‘Mr. Namseoul’ Kim Bio fierce pursuit… Tournament 2nd consecutive victory

“Before participating in the tournament, there was a lot of talk about defending the title and challenging myself to become the first player to win three titles. Of course, it’s a burden. But I can’t hide my desire to put a modifier, ‘first’, in front of my name.”

Bio Kim, who won the GS Caltex Maekyung Open last year, is one step closer to winning his second consecutive tournament and winning his first three tournaments.

The 2nd round of the 42nd GS Caltex Maekyung Open was held on the 5th at Namseoul CC (par 71) in Seongnam, Gyeonggi-do. Kim Bio, who cut 4 strokes on the first day, recorded a 3 under par 68 on the day and tied for 3rd place with an interim total of 7 under par 135 strokes.

The birdie on the 16th hole (par 4), which is considered the most difficult in the history of the Korean men’s professional golf tournament, was the highlight. On the first day of the tournament, there were only two birdies in the ‘Hall of Fear’. Bio Kim said, “I have my own strategy. It was a strategy to look at the bunker on the left in the middle of the fairway and pass it, but the back wind also blew it over well.” I went into the hall as it is. I was lucky,” he explained.

“I was under a lot of stress and pressure from tension, but I have a house nearby so I can rest after the game. I’m anxious every time, but strangely, I got good grades and I’m confident.”

While ‘defending champion’ Bio Kim raised the rankings, ‘Korea’s Yon Ram’ Chan-min Jeong, who took the lead on the first day alone, maintained his position as the sole leader with strong mentality.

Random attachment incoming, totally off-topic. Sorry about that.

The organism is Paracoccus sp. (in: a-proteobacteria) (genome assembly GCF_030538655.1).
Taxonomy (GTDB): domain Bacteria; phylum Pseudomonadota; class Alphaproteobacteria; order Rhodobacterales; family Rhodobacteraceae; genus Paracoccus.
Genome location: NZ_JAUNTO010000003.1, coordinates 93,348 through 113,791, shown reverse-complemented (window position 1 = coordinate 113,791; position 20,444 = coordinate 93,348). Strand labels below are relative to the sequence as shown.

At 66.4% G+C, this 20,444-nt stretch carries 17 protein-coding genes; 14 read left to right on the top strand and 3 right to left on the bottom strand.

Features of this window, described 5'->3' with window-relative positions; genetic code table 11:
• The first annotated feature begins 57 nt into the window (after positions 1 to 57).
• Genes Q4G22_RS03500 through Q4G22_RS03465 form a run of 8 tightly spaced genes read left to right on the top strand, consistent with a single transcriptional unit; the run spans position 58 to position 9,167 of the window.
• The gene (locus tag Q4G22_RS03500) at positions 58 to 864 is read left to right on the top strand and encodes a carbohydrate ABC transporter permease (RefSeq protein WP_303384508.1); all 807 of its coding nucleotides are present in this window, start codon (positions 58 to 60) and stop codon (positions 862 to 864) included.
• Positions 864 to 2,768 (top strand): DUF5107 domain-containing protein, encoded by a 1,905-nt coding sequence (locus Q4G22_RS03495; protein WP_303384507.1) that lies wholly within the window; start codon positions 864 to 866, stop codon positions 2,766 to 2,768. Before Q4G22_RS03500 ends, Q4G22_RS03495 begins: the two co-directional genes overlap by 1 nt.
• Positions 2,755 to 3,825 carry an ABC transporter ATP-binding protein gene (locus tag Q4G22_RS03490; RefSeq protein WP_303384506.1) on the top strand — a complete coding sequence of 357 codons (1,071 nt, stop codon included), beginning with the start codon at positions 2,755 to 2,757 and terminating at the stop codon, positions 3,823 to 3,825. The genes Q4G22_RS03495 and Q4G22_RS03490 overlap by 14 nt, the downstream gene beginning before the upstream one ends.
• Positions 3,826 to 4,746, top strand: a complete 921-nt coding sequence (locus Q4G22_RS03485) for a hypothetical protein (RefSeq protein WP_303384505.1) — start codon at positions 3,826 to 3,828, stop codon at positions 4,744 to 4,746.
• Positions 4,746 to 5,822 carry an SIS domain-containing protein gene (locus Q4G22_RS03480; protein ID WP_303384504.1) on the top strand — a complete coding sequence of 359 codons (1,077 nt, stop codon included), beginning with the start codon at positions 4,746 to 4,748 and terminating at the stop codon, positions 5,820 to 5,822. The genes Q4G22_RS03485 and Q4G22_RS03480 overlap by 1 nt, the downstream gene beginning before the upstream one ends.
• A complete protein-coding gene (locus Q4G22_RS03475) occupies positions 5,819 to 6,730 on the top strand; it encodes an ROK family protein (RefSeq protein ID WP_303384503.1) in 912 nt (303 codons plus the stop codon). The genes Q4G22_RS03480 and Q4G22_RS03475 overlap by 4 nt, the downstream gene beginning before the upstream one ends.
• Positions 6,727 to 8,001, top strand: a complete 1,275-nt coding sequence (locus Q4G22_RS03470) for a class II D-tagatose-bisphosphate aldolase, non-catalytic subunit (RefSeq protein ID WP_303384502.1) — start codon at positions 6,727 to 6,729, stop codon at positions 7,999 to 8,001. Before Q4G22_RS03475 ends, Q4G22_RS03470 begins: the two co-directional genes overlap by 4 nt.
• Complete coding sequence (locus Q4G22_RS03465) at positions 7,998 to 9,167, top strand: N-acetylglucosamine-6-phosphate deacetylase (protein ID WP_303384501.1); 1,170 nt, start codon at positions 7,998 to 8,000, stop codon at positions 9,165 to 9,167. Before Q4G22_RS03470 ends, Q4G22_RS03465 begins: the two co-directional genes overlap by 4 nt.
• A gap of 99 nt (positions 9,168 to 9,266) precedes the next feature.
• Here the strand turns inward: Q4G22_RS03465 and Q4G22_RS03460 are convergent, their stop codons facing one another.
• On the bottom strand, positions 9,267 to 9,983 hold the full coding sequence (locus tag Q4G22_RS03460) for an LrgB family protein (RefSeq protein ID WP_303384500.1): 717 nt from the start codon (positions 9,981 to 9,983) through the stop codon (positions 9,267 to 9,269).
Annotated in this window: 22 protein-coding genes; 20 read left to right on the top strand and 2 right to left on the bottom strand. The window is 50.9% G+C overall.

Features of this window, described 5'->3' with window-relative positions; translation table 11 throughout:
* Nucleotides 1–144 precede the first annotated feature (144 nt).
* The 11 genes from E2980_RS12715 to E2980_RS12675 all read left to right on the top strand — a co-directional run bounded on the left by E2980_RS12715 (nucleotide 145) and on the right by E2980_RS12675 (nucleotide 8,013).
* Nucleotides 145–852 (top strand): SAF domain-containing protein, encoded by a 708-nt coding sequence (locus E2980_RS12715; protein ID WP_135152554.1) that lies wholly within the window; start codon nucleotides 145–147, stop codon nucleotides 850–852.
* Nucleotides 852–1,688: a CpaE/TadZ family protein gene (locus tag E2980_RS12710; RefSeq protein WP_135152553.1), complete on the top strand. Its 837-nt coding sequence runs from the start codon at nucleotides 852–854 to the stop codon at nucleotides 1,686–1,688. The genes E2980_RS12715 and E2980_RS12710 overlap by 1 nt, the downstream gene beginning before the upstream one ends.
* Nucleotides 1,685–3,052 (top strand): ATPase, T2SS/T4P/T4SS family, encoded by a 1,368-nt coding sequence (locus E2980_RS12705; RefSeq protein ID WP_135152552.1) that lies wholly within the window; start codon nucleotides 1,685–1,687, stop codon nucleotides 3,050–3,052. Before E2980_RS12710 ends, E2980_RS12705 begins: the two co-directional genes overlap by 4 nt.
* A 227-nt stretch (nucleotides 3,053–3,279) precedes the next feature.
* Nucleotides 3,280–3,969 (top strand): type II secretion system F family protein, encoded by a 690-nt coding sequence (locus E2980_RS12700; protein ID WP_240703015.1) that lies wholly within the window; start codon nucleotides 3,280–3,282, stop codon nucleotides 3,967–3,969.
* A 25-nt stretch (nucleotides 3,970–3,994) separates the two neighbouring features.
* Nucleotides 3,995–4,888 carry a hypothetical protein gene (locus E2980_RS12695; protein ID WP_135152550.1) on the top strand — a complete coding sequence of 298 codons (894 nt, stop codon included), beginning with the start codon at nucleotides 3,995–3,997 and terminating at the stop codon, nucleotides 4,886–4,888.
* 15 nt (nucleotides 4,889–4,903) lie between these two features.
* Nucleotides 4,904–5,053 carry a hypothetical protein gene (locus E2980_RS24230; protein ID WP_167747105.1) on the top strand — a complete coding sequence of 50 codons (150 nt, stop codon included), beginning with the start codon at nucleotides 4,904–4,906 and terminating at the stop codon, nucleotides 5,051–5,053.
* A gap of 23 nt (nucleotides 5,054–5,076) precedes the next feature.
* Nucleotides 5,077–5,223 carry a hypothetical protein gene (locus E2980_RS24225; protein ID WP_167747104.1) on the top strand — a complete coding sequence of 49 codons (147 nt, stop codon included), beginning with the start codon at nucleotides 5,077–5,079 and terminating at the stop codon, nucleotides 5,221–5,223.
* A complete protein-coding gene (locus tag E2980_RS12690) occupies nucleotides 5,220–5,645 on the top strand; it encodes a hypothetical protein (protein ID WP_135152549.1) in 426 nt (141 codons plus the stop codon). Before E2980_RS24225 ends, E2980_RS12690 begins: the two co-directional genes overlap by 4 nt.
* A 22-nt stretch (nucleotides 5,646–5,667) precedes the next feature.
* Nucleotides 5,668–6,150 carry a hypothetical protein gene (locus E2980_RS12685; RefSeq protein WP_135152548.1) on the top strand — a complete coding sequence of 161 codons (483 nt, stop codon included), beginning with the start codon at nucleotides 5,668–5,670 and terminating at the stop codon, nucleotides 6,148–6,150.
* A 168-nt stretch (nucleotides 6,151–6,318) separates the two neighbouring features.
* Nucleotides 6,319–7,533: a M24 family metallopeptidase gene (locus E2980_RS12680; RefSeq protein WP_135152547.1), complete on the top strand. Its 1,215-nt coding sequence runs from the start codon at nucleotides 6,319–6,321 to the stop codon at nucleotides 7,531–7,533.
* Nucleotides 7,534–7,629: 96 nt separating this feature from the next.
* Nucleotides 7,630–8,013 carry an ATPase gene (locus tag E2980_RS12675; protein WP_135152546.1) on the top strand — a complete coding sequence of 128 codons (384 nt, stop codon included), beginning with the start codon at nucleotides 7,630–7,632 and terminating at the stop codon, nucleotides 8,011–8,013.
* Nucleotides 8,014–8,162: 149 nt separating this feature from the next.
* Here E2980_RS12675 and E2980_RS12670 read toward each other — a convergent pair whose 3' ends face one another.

On this day, Jeong Chan-min’s tee shot on hole 1 bent wide to the left and went into the OB (Out of Bounce) area and recorded a double bogey. A situation that could collapse. However, Jeong Chan-min reduced the number of strokes with 6 birdies and 1 bogey in 17 holes, and eventually finished the game with a 3 under par 68. With an interim total of 11 under par, 131 strokes, he was two strokes ahead of Lee Jeong-hwan, who was in second place alone.

After looking back at the game, Jeong Chan-min said, “After making a mistake in the first hole, I tried to calm myself down. I thought I had to hold on somehow.” It’s okay to be a single hitter, so I want to win. My goal is to be called a champion,” he said, revealing his earnest desire to win.

Jung Chan-min also expressed his anticipation for the ‘cloud crowd’. After smiling, he said, “I like receiving attention. I look forward to meeting the audience on the weekend.”

스포츠토토 On this day, Lee Jung-hwan, who was in his third year of reserve service, rose to second place with an interim total of 9 under par and 133 strokes, taking his 3rd personal win and his first chance to win after being discharged.

Lee Jung-hwan looked back and said, “It was raining in the beginning, so it was a bit difficult to play, but in the second half when the rain stopped, I reduced 6 strokes.” there was,” he explained. Of course, the goal is to win. Lee Jung-hwan, who expressed his determination, said, “I feel like I want to win because I’m at the top of the list.” I don’t want to miss it,” he promised.

Artiluji Winaicha Loen Chai (Thailand), Jeong Han-mil, and Hwang In-chun tied for 6th place with an interim total of 6 under par 136, while Park Eun-shin, Nititon Tipong (Thailand) and Moon Do-yeop tied for 9th with an interim total of 5 under par 137 strokes. I finished the game on the second day.

At Namseoul CC on this day, the trademark glass plate green softened due to the rain, and the players played aggressively, resulting in under par. There is a reason why the buddy show took place. This is because the ‘preferred lie rule’, which allows players to clean and hit balls that have fallen on the fairway, has been applied. As long as the players kept the fairway, they took out the ball that fell into the divot, cleaned it, and played the game by placing it in a good place within one club distance. Bio Kim explained, “I saw the effect of reducing more than two strokes by applying the Preferred Lie rule.”

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